in the fields of mechanism design and social choice theory, gibbard's theorem is a result proven by philosopher allan gibbard in 1973. it states that for any deterministic process of collective decision, at least one of the following three properties must hold:
- the process is dictatorial, i.e. there exists a distinguished agent who can impose the outcome;
- the process limits the possible outcomes to two options only;
- the process encourages agents to think strategically: once an agent has identified their preferences, they have no action at their disposal that would best defend their opinions in any situation.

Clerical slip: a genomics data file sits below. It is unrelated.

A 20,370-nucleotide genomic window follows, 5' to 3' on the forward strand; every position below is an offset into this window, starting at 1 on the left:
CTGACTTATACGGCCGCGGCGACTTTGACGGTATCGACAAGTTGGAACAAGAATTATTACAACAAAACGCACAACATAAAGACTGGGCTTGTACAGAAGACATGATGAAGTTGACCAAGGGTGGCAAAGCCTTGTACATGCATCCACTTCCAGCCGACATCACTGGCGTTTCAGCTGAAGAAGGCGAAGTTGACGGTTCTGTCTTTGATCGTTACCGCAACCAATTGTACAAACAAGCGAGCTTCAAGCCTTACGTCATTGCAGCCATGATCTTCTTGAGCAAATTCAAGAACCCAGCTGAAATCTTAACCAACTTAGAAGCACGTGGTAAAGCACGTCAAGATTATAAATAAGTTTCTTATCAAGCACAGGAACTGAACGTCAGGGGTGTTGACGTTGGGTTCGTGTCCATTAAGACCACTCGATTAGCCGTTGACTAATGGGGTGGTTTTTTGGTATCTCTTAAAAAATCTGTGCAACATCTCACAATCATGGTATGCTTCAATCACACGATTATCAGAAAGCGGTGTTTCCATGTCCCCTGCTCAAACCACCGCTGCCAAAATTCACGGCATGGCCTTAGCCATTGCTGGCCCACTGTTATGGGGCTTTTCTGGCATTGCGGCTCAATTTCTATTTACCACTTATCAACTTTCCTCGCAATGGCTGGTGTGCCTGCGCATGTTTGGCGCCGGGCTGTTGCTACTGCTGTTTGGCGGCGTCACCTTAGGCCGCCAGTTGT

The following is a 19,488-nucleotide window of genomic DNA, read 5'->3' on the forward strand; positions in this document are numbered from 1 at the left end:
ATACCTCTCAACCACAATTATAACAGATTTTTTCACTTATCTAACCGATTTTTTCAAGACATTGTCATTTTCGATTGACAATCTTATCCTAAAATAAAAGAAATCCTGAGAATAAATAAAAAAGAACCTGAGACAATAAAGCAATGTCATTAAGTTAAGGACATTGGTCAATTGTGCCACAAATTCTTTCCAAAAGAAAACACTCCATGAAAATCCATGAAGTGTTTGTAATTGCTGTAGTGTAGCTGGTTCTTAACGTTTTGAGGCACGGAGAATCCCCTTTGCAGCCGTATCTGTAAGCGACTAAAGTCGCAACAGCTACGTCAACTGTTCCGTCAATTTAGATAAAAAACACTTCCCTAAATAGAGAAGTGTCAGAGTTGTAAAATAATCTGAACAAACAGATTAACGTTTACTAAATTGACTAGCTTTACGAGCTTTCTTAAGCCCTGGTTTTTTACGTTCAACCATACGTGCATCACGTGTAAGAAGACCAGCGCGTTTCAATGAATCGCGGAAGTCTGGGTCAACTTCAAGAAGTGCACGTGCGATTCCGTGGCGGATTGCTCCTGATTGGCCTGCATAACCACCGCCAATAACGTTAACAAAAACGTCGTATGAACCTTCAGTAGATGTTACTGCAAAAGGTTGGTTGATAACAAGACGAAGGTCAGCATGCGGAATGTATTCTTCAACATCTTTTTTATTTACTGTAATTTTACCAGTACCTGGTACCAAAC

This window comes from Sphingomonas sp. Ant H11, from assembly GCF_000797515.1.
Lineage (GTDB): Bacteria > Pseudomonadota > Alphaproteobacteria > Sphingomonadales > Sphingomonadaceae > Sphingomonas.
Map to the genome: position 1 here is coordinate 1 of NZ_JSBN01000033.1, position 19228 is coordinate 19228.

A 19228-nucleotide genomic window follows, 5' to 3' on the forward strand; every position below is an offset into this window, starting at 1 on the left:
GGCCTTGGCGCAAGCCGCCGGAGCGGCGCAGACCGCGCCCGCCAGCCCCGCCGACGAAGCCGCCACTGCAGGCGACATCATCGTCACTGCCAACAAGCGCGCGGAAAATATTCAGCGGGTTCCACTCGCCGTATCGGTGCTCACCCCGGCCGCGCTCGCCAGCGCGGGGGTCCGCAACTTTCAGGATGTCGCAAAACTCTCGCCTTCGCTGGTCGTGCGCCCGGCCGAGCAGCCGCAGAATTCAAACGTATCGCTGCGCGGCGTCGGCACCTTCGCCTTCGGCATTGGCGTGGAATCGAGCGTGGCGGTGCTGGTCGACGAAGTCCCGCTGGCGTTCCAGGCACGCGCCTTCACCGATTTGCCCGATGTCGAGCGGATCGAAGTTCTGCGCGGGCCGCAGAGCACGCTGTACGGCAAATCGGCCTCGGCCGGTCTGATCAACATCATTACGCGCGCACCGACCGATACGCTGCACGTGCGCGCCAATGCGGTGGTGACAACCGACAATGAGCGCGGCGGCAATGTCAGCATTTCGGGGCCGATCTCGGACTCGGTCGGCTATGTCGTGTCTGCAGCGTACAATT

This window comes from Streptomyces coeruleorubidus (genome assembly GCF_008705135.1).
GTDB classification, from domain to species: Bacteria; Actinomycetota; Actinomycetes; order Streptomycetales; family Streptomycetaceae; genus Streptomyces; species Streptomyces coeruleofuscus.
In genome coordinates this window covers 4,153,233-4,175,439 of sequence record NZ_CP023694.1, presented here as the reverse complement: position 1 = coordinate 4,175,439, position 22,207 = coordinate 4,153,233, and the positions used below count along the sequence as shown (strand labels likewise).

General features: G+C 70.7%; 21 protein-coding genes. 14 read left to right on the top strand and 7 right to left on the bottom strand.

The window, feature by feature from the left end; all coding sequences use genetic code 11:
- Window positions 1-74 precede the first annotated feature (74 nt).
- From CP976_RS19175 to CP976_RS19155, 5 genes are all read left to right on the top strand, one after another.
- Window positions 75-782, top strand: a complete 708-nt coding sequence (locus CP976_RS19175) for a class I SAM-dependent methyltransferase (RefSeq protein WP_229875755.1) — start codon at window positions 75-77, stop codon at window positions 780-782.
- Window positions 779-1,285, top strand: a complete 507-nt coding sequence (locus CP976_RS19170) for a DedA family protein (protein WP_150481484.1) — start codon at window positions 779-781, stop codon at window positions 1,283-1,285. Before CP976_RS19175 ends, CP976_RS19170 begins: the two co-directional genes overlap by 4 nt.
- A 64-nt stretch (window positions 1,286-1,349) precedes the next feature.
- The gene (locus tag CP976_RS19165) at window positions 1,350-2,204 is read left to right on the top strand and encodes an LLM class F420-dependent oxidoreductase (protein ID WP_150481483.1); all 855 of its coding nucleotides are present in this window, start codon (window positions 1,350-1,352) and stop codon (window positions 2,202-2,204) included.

a corollary of this theorem is gibbard–satterthwaite theorem about voting rules. the main difference between the two is that gibbard–satterthwaite theorem is limited to ranked (ordinal) voting rules: a voter's action consists in giving a preference ranking over the available options. gibbard's theorem is more general and considers processes of collective decision that may not be ordinal: for example, voting systems where voters assign grades to candidates.
gibbard's theorem is itself generalized by
gibbard's 1978 theorem and
hylland's theorem, which extend these results to non-deterministic processes, i.e. where the outcome may not only depend on the agents' actions but may also involve a part of chance.